Legislation is not to be interpreted so as to reach an absurd or unreasonable result. Brown Group, Inc. v. Administrative Hearing Commission, 649 S.W.2d 874 (Mo. banc 1983); State ex rel. McNary v. Hais, 670 S.W.2d 494 (Mo. banc 1984). Legislation should be construed so as to give effect to the apparent intent of the legislature. State ex rel. Missouri State Board of Registration for Healing Arts v. Southworth, 704 S.W.2d 219 (Mo. banc 1986).

 The apparent and reasonable intent of the legislature is that county collectors be compensated in accordance with the standards set forth in Section 52.269, but that individuals presently holding the position of county collector, who accepted that position with the expectation that the then existing compensation would continue during their term, not be penalized by having the compensation reduced through unanticipated legislative changes. In order to effectuate this intent, the prohibition against reducing compensation for county officers should prevent a decrease in compensation during the existing term of the county collector. This interpretation is in keeping with the policy forth in Article VII, Section 13, Missouri Constitution, as set forth above, which limits changes to compensation to a particular term of office rather than the total length of time that a particular individual may hold a given office.

 The final issue concerns the computation of the amount of compensation to which the county collector is entitled if subsection 9 of Section 7 applies. Some county collectors are compensated on a commission basis. See Sections 52.250, 52.260, 52.270, and 52.290, RSMo 1986. In order for ‘the provisions of this section’ to not require a reduction in the amount of compensation of the county collector, the amount of compensation the county collector would have received under the law as it existed before the enactment of the bill will need to be calculated. If the bill would require compensation of a lesser amount, then the county collector is entitled to the compensation he would have received under the law as it existed before the enactment of the bill.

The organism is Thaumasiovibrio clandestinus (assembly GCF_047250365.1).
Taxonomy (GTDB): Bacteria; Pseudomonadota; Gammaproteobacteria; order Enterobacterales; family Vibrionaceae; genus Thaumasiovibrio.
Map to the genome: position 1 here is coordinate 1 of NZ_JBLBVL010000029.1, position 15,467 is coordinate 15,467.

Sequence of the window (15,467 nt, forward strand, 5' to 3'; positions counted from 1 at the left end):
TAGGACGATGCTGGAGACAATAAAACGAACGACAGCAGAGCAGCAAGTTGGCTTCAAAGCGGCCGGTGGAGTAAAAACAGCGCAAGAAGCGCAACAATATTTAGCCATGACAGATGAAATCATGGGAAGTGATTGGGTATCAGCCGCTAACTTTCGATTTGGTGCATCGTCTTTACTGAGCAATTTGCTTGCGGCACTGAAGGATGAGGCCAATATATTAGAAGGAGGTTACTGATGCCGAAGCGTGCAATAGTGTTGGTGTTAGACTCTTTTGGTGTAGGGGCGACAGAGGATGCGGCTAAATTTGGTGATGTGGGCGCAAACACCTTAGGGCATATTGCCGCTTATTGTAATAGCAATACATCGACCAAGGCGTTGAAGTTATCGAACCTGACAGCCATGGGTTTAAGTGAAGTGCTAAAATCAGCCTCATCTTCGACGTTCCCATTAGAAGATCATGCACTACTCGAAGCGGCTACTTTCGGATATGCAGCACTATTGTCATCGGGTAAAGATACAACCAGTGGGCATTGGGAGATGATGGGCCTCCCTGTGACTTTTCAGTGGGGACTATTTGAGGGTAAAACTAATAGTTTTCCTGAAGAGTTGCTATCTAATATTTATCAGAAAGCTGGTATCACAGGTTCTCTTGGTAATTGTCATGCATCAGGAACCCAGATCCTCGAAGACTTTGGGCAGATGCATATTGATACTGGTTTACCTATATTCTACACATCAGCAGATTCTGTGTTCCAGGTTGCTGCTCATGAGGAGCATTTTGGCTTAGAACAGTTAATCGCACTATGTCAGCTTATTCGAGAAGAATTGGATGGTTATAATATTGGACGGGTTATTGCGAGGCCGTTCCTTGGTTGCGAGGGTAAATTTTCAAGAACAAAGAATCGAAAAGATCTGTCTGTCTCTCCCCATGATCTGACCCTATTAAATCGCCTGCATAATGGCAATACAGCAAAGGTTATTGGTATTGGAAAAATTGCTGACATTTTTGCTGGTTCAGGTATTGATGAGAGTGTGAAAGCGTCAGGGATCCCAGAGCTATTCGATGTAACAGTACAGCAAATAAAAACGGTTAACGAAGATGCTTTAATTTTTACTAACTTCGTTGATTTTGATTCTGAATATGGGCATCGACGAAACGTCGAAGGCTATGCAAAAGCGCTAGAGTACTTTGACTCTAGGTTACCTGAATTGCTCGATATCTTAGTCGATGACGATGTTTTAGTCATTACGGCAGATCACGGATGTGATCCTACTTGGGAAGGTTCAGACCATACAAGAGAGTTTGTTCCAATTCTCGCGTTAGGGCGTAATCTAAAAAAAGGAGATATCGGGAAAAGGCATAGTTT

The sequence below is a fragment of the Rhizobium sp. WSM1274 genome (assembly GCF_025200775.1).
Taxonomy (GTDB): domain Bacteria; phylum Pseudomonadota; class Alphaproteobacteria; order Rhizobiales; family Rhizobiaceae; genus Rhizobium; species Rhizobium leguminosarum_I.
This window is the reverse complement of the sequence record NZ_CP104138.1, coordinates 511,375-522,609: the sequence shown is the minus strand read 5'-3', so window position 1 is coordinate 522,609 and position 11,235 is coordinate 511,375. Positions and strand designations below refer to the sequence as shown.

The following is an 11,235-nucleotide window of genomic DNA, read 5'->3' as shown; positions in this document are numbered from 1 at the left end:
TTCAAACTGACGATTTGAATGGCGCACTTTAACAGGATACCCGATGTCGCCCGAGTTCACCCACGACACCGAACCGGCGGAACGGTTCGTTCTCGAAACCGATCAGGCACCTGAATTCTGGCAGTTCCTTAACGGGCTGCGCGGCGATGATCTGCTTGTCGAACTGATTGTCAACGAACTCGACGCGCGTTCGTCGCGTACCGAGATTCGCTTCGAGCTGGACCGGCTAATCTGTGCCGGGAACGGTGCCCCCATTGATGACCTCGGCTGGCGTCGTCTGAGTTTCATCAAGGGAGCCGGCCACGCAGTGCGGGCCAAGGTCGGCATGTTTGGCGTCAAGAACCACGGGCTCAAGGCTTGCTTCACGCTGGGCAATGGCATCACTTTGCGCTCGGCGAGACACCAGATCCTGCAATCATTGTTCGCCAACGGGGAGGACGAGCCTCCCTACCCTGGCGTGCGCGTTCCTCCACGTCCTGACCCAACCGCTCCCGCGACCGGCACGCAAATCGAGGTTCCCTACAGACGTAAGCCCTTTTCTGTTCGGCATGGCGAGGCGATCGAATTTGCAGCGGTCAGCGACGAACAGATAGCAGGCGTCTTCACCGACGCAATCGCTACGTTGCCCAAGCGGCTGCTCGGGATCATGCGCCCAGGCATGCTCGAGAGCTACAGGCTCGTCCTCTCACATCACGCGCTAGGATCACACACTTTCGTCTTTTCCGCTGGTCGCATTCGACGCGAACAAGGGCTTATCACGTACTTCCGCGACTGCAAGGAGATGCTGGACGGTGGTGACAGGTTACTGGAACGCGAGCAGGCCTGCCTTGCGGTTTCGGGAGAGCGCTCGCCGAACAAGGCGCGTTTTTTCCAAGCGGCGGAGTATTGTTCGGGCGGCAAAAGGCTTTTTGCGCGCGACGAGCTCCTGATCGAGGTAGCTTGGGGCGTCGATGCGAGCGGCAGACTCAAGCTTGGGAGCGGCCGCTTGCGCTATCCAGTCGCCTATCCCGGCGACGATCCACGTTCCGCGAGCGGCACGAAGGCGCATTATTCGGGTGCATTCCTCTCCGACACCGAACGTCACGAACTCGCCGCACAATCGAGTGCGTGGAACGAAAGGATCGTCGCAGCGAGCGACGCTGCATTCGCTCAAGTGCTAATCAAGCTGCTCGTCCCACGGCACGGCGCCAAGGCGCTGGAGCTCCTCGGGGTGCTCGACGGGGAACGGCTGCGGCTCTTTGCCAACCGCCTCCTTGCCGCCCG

It is the opinion of this office that the compensation received by a county collector may not be decreased by virtue of the enactment of this bill during the present term of office of the county collector. At the expiration of this term of office, the provisions of Section 52.269 set a compensation limit for the county collector.

Very truly yours,

William L. Webster
Attorney General

 
State homepage   |    Missouri statutes   |    Forms   |    Site Map   |    Accessibility   |    Privacy Policy   |    Contact Us  Follow AGO on Twitter!  RSS Feed  RSS Feed